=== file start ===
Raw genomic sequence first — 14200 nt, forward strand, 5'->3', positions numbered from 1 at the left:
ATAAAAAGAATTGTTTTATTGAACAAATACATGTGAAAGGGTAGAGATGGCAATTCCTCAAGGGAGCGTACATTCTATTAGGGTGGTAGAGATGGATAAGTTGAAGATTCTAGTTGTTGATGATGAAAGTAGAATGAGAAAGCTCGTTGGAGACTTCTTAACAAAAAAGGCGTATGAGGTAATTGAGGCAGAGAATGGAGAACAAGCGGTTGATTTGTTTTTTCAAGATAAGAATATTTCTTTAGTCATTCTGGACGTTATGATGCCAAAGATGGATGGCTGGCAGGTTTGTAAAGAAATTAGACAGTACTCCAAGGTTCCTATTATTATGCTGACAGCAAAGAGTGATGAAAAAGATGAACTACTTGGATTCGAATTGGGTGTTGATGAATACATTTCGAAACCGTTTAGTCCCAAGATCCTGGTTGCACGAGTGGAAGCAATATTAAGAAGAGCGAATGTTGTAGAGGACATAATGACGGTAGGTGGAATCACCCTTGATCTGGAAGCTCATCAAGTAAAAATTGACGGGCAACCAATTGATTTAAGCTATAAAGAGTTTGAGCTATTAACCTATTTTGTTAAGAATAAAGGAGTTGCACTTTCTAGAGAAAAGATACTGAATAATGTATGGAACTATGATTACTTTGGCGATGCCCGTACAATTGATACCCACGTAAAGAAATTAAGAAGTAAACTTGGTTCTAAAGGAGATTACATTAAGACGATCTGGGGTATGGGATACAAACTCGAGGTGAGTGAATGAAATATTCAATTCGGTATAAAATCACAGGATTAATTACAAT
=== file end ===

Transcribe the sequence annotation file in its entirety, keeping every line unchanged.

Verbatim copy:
Raw genomic sequence first — 14200 nt, forward strand, 5'->3', positions numbered from 1 at the left:
ATAAAAAGAATTGTTTTATTGAACAAATACATGTGAAAGGGTAGAGATGGCAATTCCTCAAGGGAGCGTACATTCTATTAGGGTGGTAGAGATGGATAAGTTGAAGATTCTAGTTGTTGATGATGAAAGTAGAATGAGAAAGCTCGTTGGAGACTTCTTAACAAAAAAGGCGTATGAGGTAATTGAGGCAGAGAATGGAGAACAAGCGGTTGATTTGTTTTTTCAAGATAAGAATATTTCTTTAGTCATTCTGGACGTTATGATGCCAAAGATGGATGGCTGGCAGGTTTGTAAAGAAATTAGACAGTACTCCAAGGTTCCTATTATTATGCTGACAGCAAAGAGTGATGAAAAAGATGAACTACTTGGATTCGAATTGGGTGTTGATGAATACATTTCGAAACCGTTTAGTCCCAAGATCCTGGTTGCACGAGTGGAAGCAATATTAAGAAGAGCGAATGTTGTAGAGGACATAATGACGGTAGGTGGAATCACCCTTGATCTGGAAGCTCATCAAGTAAAAATTGACGGGCAACCAATTGATTTAAGCTATAAAGAGTTTGAGCTATTAACCTATTTTGTTAAGAATAAAGGAGTTGCACTTTCTAGAGAAAAGATACTGAATAATGTATGGAACTATGATTACTTTGGCGATGCCCGTACAATTGATACCCACGTAAAGAAATTAAGAAGTAAACTTGGTTCTAAAGGAGATTACATTAAGACGATCTGGGGTATGGGATACAAACTCGAGGTGAGTGAATGAAATATTCAATTCGGTATAAAATCACAGGATTAATTACAAT